# Calculating High Water Mark in Managed Futures Investments

Investors often approach aiSource on the concept of high water mark and how commodity trading advisors (CTAs) calculate their fees. In short, high water mark is the highest net asset value or account value that a CTA has reached during the life of your managed futures investment. In order for the CTA manager to collect incentive fees (performance fees), they have to generate a profit in excess of the previous net asset value high, and any management fees charged. CTA managers must continue to post net asset value highs in order to collect on their incentive fee.

We have provided an example which you can follow that clearly outlines how to calculate the high water mark value. The following example assumes a fee structure of 2% management fee and 20% incentive fee with fees being charged on a monthly basis. Please refer to the table below: The example below assumes a nominal account value of \$100,000. Following the chart from left to right, you will notice that period 1 generated a \$2,000 profit. The management fee during that period was \$167 (\$100,000 * 2%, divided by 12). The next column over is the incentive fee column; incentive fees are calculated by taking the profit for that period subtracting the management fee then multiplying it by the incentive fee percentage (20%). Incentive fee calculation for period 1 above is calculated as follows: (\$2,000 – \$167) * 20%, which equals \$367. The net return for period 1 is \$1,467, which is a 1.47% net return with a ending nominal value of \$101,467. The high water mark value for period 1 is \$1,467 and the carryforward loss is \$0. Carryforward loss is what the CTA manager needs to make back, in order to collect future incentive fees.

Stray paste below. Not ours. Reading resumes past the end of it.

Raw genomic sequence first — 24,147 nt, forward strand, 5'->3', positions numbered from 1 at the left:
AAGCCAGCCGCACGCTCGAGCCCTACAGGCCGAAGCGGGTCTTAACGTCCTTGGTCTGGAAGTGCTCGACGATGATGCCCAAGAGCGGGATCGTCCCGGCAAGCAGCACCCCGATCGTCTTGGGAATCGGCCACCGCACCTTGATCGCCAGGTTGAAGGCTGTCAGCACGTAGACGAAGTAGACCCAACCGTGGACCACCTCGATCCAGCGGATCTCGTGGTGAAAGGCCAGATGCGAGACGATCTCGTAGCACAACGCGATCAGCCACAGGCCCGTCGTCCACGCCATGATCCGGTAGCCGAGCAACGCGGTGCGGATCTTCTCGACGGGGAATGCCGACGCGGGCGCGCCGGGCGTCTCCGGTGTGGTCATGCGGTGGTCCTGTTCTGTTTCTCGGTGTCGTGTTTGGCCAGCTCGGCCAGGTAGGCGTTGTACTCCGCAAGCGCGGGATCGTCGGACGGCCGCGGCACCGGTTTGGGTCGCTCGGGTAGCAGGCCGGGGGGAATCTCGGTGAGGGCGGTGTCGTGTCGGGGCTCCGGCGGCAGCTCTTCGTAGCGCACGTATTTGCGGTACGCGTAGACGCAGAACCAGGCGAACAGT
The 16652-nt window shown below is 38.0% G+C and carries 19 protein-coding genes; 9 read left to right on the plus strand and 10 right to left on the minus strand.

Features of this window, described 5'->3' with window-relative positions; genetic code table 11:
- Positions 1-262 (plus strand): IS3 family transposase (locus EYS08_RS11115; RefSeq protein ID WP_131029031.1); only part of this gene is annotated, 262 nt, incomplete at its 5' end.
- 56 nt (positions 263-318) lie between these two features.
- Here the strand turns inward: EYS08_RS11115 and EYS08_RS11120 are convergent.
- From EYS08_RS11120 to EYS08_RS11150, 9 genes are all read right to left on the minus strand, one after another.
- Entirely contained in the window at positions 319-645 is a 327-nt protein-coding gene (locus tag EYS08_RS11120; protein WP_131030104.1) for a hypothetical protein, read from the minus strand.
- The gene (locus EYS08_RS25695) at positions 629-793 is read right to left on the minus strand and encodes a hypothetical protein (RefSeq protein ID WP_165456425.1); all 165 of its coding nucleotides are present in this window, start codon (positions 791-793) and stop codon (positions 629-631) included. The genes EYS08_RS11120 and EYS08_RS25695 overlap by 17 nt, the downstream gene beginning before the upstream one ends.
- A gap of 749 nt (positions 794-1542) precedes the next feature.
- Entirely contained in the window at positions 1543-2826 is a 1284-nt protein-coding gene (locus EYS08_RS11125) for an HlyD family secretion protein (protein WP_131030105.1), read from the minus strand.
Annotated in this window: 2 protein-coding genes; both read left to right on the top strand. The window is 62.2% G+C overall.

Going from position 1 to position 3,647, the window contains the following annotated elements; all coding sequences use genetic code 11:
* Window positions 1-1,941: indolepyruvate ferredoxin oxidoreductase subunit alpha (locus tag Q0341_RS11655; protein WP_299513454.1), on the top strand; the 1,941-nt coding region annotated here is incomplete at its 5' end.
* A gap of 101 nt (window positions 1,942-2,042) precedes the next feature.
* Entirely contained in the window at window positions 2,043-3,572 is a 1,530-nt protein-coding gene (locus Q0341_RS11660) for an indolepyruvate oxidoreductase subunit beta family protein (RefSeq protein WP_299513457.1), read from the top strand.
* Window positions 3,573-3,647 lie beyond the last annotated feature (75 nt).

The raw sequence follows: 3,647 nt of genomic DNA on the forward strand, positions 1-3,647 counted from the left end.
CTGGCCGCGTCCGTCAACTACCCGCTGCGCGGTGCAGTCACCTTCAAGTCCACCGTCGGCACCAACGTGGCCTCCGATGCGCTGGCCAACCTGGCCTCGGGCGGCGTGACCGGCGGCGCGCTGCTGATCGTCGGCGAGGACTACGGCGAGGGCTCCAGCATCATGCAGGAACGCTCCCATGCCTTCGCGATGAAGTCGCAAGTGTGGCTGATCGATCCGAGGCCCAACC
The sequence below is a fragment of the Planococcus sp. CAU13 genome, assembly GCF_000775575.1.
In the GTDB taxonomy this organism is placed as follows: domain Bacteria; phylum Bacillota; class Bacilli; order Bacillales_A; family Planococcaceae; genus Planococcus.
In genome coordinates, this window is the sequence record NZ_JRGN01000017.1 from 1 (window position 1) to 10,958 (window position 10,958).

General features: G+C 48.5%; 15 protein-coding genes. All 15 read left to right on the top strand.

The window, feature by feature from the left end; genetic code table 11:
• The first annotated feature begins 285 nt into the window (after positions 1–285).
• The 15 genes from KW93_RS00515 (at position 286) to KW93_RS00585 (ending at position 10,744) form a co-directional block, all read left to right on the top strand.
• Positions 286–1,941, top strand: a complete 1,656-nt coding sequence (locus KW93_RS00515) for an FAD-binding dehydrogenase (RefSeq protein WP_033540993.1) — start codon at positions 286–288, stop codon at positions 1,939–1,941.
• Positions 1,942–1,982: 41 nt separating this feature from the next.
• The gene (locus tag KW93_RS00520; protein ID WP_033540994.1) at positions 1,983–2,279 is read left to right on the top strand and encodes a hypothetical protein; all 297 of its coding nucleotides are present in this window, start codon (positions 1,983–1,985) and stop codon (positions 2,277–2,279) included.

In period 2, you will notice that there was a loss -\$4,000. Obviously since this was a losing period, no incentive fees will be due. However, we still need to calculate and deduct management fees for period 2 in order to get the correct carry forward loss. As stated above, the management fees are calculated as follows, (\$100,000 * 2%, divided by 12) which comes to \$167. The high water mark value remains \$1,467, and the carryforward loss for this period is \$4,167. This simply means that the CTA manager must make back \$4,167 in profits prior to collecting any incentive fees.

Period 3 had a return of \$6,000. Since this return is more than the carryforward loss of \$4,167 this means that incentive fees are due for this period and a new high water mark has been reached. As always, management fees needs to be calculated first. Period 3 management fees are \$167, taking the profit for the period and subtracting out the management fees leaves us with \$5,833. Knowing that there is a carryforward loss of -\$4,167, we can subtract \$5,833 from \$4,167 leaving us with \$1,666 which is the amount on which incentive fees are taken. Taking the same incentive fee calculation as above, we take \$1,666 multiply it by 20% and we get \$333. \$333 is what is owed to the CTA manager for incentive fees for period 3. Since incentive fee are due for period 3, this means that the carry forward loss is \$0, leaving us with a new high water mark value. The new high water mark value after period 3 is \$2,800.

As you can see by following this simple example, calculating high water mark allows you to double check the fees you are paying on your investment. Many times, incentive and management fees may be calculated and debited on a quarterly basis, in which case the above example would still apply except the management fee for each period would be \$501.  If you have questions on any unique fee structures and how to calculate and keep track of high water mark, please contact a member of the aiSource team!